|← Constitution of the UK||Changes in Globalization →|
The September 11 terrorist attack in the New York City in 2001 was one of the main international events in the twenty first century. This attack involved the hijacking of three passenger airplanes, and coordinating attacks on critical buildings of the US using these planes. Two of the planes were used to target New York, the World Trade Center; and the third crashed into the Pentagon. The major news agencies around the world rushed to capture the events as soon as they occurred. News Agencies were essential in capturing the events in the news and keeping people informed about the current situation. Some news networks, such as ABC, were lucky to capture the incident in New York immediately after the first plane hit the World Trade Center (Internet Archive). This enabled them to capture the second plane as it crashed into the building causing it to collapse.
The news about this attack gave rise to feelings of insecurity among people, many of them were afraid to stay alone or get back to their homes. Many people felt that the US had been crippled by the attack. There was talk in the news about how the US could no longer protect itself from the terrorists that were operating within and from outside the borders of the country. Many people became hopeless as it seemed that the symbol of American capitalism and their wellbeing had been destroyed. It was also not clear how or why the planes had crushed into the buildings. Speculation and sensationalism became a part of the normal news in different media all over the world as the events unfolded (PBS).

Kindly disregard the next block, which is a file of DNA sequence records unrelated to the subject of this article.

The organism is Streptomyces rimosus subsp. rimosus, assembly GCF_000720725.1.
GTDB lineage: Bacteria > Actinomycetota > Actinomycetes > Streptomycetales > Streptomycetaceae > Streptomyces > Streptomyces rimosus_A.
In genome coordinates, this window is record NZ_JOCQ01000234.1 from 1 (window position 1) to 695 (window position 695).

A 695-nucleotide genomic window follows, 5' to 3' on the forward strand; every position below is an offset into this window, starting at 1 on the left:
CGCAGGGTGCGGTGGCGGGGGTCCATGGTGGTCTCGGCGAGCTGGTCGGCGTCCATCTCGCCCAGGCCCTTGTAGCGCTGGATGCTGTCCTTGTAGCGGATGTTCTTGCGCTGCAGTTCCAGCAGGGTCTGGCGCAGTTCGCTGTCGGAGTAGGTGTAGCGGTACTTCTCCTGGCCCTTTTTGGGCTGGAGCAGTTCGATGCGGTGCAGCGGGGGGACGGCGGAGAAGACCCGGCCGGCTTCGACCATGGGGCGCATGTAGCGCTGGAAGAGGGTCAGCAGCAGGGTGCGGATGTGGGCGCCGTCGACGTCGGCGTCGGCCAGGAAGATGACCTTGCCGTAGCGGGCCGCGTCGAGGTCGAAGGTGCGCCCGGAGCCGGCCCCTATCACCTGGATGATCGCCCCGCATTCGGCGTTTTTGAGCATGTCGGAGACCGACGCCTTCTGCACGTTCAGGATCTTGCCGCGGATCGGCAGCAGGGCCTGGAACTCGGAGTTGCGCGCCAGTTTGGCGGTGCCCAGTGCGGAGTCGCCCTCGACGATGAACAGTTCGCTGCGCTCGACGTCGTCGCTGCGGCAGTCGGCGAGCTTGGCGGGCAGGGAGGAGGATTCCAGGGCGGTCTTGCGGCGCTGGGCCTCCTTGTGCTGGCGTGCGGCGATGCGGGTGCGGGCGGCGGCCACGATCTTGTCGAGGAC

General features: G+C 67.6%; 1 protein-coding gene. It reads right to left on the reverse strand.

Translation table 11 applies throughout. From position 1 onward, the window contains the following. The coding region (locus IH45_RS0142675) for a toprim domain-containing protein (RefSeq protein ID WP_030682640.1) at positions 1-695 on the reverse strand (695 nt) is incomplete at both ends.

Since most of the news media did not have a clear understanding of the events, they resulted in displaying the facts that they had without giving a clear account of the reasons and the development of the story. The vulnerability of the country during the time was a part of the hourly bulletins provided on the news networks. Rumors about the targeting of the White House and the Air Force One by the terrorists made the situation dire and increased feelings of hopelessness. News about the grounding of all airplanes in the US airspace was also influential. It was aimed at assuring the people that the nation had taken adequate measures to prevent the situation from escalating further that it already was. However, this position left the Americans feeling less secure and content about the situation (Pludowski 13).
Responsibility for the attacks was not placed on any person since there were no demands or threats prior to the event. However, many news networks were quick to lay down their speculations about the Al-Qaeda’s connection to the attack. The developing story in the news networks was accorded much attention in the news with different networks, such as the Public Broadcasting Service (PBS) inviting guests and analysts to explore the issue (PBS). Many talk shows held interactive sessions where ordinary Americans commented on the best way forward for the country. The expressions of people about the event showed their rage towards Al-Qaeda and Afghanistan. People felt that the Muslim extremists from Afghanistan were responsible and had to be held accountable and duly punished. People were aware of the vast number of casualties, which elicited the strong reactions towards the terrorists being responsible. Many citizens felt that Islam was responsible for their problems, and suggested that their capital should be attacked. The citizens expressed such strong sentiments towards Muslims as a people. The fact that no demands were made also placed the news networks in a precarious situation as they struggled to deliver complete news but had many gaps in the information. The goal of the terrorists was to kill the Americans, as opposed to having any demands met. They also aimed at making a statement to the American people that they could hurt them, and that they were not safe.